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post #63481 of 70896

Perhaps this question is better asked in the REW thread but since it's Audyssey related and linked to the guide posted at HTS, I thought I would ask it here.  Based on the research done in the guide provided by Wayne Meyers (AudiocRaver over at HTS) wrt mic positions, is it correct to suppose that one could predetermine the best clustering of mic positions based on FR (and Waterfall if you observe the benefits of Audyssey in the time domain as a result of improved response in the frequency domain...which I have observed in my room) curves of the PLP for each seating position in your room?  If I understood the HTS guide correctly, the assumption is that if you see "smaller" variations from seat to seat in your room then a larger cluster size could improve the overall SQ from seat to seat.  OTOH, if you observe very large variations from seat to seat, then the maximum benefit of Audyssey might be to cluster your measurements more closely around the MLP to better improve the SQ at this one location?  Of course, I know this doesn't consider one's preference for a single seat vs. multiple seat SQ improvement but if you have a better chance to greatly improve one seat vs. a marginal improvement (or even detriment) to other seats then wouldn't this be preferred?  I'm only asking because I've recently changed my seating configuration and now have the ability to take measurements at each seat's PLP using REW and I need to do a fresh calibration soon.  Of course, I could just try each cluster to see which one measures better at the MLP as well as the other seats but I found it interesting if possible to determine which cluster might be a better starting point and then work backwards (i.e. 12 in cluster vs. 6 in cluster vs. 3 in cluster etc).  Since I don't have a high confidence for my own subjective SQ ranking due to the fact that I've only ever listened in a highly reflective, untreated room before, I'd prefer to rely on what I can measure against what other more experienced members refer to as better SQ.

post #63482 of 70896
Quote:
Originally Posted by TFM View Post

Well the Mackie only has balanced outs and the Denon only has RCA. I have been using XLR to RCA wires from Monoprice. One end is terminated XLR and the other end is terminated RCA, no device/adapter in the middle... I had bought 4 so I tried swapping the pair I was using with the pair I never used before and the hum is still there.

I guess the consensus is to eliminate the hum through traditional methods. I thought the Art T8 was an easier way to do this, and was advertised everywhere as having no audible impact on the sound, but Audyssey seams to think otherwise. I do to now...

Thanks for the help guys

TFM,

Monoprice RCA to XLR are notorious for being improperly wired. I had two pairs that got me absolutely NO sound, and then one that created a crazy bad buzz as well. My suggestion is try another RCA/XLR cable, or even better, try the HOSA adapters that just snap into the XLR input on your mackie and immediately turn it into an RCA plug biggrin.gif I use these almost exclusively now.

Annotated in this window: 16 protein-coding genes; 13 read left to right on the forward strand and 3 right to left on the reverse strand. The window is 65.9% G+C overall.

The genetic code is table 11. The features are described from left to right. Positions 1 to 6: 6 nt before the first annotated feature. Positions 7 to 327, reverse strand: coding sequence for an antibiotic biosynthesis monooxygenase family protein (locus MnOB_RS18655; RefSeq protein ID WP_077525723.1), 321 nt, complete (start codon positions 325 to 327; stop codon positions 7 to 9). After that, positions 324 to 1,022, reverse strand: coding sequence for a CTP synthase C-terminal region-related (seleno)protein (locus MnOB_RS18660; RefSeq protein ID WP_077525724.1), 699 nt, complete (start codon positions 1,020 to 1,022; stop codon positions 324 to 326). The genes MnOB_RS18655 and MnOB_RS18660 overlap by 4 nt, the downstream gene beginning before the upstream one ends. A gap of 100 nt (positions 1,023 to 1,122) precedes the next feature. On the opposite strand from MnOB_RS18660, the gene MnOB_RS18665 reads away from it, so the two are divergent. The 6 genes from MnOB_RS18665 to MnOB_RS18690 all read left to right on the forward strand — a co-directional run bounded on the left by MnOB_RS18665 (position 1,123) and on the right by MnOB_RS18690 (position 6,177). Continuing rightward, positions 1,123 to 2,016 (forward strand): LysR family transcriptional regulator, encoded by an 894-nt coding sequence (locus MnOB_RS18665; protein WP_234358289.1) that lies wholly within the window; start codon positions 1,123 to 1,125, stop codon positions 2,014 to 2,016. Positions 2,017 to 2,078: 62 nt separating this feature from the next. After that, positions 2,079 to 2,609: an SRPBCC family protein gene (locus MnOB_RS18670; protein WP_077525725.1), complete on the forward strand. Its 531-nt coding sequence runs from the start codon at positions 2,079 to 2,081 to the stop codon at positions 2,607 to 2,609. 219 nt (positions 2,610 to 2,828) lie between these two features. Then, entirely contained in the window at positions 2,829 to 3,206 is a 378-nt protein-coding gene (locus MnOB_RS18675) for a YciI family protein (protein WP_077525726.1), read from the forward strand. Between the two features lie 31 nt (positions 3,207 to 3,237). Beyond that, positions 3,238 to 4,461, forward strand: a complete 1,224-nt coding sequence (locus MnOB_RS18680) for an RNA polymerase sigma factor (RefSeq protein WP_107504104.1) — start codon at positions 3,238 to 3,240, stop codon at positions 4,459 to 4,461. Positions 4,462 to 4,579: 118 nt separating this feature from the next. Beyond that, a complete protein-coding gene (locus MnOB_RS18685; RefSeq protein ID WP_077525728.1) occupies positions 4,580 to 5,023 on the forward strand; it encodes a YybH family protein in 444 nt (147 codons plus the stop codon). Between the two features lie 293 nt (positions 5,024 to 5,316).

Everyone else, I apologize for my abscence as I was on a nice family vacation biggrin.gif I am only two pages left to catch up and I am back in the game smile.gif
post #63483 of 70896
Cleared the post so as to not "poke the bear..." Now that I am all caught up I feel much better too biggrin.gif
Edited by beastaudio - 7/9/13 at 2:01pm
post #63484 of 70896
Quote:
Originally Posted by jkasanic View Post

Perhaps this question is better asked in the REW thread but since it's Audyssey related and linked to the guide posted at HTS, I thought I would ask it here.  Based on the research done in the guide provided by Wayne Meyers (AudiocRaver over at HTS) wrt mic positions, is it correct to suppose that one could predetermine the best clustering of mic positions based on FR (and Waterfall if you observe the benefits of Audyssey in the time domain as a result of improved response in the frequency domain...which I have observed in my room) curves of the PLP for each seating position in your room?  If I understood the HTS guide correctly, the assumption is that if you see "smaller" variations from seat to seat in your room then a larger cluster size could improve the overall SQ from seat to seat.  OTOH, if you observe very large variations from seat to seat, then the maximum benefit of Audyssey might be to cluster your measurements more closely around the MLP to better improve the SQ at this one location?  Of course, I know this doesn't consider one's preference for a single seat vs. multiple seat SQ improvement but if you have a better chance to greatly improve one seat vs. a marginal improvement (or even detriment) to other seats then wouldn't this be preferred?  I'm only asking because I've recently changed my seating configuration and now have the ability to take measurements at each seat's PLP using REW and I need to do a fresh calibration soon.  Of course, I could just try each cluster to see which one measures better at the MLP as well as the other seats but I found it interesting if possible to determine which cluster might be a better starting point and then work backwards (i.e. 12 in cluster vs. 6 in cluster vs. 3 in cluster etc).  Since I don't have a high confidence for my own subjective SQ ranking due to the fact that I've only ever listened in a highly reflective, untreated room before, I'd prefer to rely on what I can measure against what other more experienced members refer to as better SQ.